ECMAScript 5/6/7/non-standard compatibility tables
Editing the tests
data-non-standard.js files to adjust the tests and their recorded browser results. Run
The ES6 tests themselves should be written in pure ES3, except for the sole ES6 feature being tested (as well as any ES5 features strictly required to use the ES6 feature). The test code is placed in multi-line comments (as in this hack), so that Node/io.js can parse the data scripts without throwing syntax errors when encountering features it does not support. The
build.js script will wrap the code in an
eval call inside a
try, so the tests themselves do not need to catch errors that non-supporting platforms may throw.
The ES6 tests have a
significance rating, which affects how a platform's total support percentage is calculated. A test rated
"large" (representing a landmark, transformative feature) is worth 1, one rated
"medium" (representing a significant feature that's less universally useful, or is primarily connected to another feature) is worth 0.5, and one rated
"small" (representing a useful but subtle improvement from ES5) is worth 0.25.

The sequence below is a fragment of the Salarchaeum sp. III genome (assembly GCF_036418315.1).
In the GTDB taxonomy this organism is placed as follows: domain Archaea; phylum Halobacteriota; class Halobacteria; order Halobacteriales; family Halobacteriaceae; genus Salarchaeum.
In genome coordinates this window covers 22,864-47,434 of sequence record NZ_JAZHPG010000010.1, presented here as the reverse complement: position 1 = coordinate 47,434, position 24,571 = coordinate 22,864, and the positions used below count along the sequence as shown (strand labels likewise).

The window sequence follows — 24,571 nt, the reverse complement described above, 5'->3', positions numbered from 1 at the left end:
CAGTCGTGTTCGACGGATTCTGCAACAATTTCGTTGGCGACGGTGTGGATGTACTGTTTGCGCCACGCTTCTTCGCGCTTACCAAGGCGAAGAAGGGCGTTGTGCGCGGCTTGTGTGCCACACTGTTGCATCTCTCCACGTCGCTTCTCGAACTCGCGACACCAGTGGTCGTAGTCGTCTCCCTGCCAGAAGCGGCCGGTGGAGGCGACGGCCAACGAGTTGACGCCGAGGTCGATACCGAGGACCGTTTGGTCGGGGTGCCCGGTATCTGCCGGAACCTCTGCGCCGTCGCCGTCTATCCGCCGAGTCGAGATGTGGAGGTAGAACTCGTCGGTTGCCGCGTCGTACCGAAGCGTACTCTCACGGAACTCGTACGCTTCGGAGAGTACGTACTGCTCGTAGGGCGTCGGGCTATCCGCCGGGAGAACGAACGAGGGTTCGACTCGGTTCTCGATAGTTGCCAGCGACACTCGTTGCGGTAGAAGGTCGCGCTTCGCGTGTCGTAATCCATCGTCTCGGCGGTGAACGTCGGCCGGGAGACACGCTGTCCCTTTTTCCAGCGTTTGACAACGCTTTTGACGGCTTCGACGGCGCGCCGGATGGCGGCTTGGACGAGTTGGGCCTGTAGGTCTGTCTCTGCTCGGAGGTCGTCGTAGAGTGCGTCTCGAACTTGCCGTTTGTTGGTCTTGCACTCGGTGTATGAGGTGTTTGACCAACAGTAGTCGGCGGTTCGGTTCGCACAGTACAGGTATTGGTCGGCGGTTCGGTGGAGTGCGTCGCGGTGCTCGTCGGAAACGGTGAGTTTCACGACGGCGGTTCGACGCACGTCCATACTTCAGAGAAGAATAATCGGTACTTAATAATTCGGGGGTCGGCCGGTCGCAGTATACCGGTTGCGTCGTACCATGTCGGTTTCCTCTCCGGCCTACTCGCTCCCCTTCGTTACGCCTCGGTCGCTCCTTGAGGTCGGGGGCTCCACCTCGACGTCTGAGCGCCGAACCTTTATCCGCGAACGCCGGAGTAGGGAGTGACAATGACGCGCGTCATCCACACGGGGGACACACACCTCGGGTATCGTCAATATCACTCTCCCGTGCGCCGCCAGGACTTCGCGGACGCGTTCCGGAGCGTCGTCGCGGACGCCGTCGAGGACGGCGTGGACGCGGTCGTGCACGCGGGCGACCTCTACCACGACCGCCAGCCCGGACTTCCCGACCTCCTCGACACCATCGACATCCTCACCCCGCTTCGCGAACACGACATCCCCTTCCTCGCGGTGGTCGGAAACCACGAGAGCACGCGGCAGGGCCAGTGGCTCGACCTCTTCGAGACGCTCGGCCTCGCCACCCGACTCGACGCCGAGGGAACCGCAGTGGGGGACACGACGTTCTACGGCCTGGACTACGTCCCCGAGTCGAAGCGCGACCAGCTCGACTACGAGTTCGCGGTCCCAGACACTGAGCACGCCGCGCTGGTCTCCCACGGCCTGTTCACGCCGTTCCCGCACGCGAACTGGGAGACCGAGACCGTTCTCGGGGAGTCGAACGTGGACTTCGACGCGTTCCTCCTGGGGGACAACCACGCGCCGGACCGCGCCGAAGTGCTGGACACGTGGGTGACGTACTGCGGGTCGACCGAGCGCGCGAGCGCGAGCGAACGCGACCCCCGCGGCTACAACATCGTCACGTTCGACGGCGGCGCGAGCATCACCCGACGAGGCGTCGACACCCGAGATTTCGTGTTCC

In order to test compilers
npm install to install the compilers under test (and remember to
npm update them frequently).
node build.js compilers to create compiler test pages under
es6/compilers. Currently only the ES6 tests produce compiler test pages.
Open the compilers' HTML files in a browser with close to zero native ES6 support, such as Internet Explorer 9 (although its lack of support for strict mode will cause some tests to fail), Opera 12, or Safari 5.1 (bearing in mind their native support for TypedArrays,
__proto__ and such).
Note that some tests cannot be compiled correctly, as they rely on runtime
eval() results to ensure that, for instance, certain syntactic constructs are syntax errors. These will fail on the compiler test pages. Support for those features should be divined manually.